“He is the face of Xavier. Parents, students, staff, everyone knows Mr. Mike,’’ Winsor said. “He also is the face of Xavier athletics. He leads the teams and referees to their locker rooms (in the Activity Center). He has been invaluable for us. And his primary concern is the safety of our girls.’’

Williams also assists with non-athletic events, and a few years ago chronicled some student artwork with photographs in the Stark Gallery in the hopes of putting together a scrapbook.

At athletic events, he closely watches to make sure no one brings anything other than water into the gym.

And when there are games at Petznick Field, he shows where opposing team buses are to park, hands out rosters, chases down a few foul balls (softball) and keeps an eye out for something that he might consider to be irregular.

I probably fell into that irregular category back in the days when I covered sports for The Arizona Republic and The Phoenix Gazette and the Arizona Interscholastic Association. Whenever I would report on an event at Xavier, the first few times, I was a stranger. But he would greet me at the door and often set up a chair near the scorer’s table. The respect he showed me was one of the reasons why I came to Xavier and why I have been here for six years.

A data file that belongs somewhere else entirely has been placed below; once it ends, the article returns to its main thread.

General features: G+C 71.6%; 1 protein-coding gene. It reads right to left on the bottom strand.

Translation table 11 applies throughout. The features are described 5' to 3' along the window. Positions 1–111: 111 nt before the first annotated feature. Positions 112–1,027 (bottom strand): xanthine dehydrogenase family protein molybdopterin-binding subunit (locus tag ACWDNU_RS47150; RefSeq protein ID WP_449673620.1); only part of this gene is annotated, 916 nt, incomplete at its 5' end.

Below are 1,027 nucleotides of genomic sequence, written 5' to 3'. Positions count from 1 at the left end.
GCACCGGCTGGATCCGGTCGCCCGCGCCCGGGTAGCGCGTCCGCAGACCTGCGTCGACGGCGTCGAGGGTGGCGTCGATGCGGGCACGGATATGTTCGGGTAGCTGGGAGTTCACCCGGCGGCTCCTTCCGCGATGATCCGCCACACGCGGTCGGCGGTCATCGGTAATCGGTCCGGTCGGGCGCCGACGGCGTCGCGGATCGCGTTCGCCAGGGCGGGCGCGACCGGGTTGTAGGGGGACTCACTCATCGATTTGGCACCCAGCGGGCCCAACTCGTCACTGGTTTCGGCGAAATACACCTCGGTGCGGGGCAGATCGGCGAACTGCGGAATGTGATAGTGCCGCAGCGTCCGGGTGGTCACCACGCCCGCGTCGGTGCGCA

Williams attended St. Francis Elementary in Phoenix as well as neighboring Brophy Prep before going on to the University of Arizona and later Grand Canyon University.

He was a volunteer baseball coach at Brophy for a few years, then volunteered as a coach at Xavier before Sr. Lynn brought him on full-time in the mid-1980s.

“I think he really loves Xavier. If he didn’t, he never would have stayed this long,’’ Winsor said.

Williams sometimes works 15-hour days. By the time he returns home after an athletic event, it is understandable that he is tired. Who wouldn’t be?

Soon, his routine will change in a big way.

“I know the time is right,’’ he said.

His agenda likely won’t involve much sitting around, however.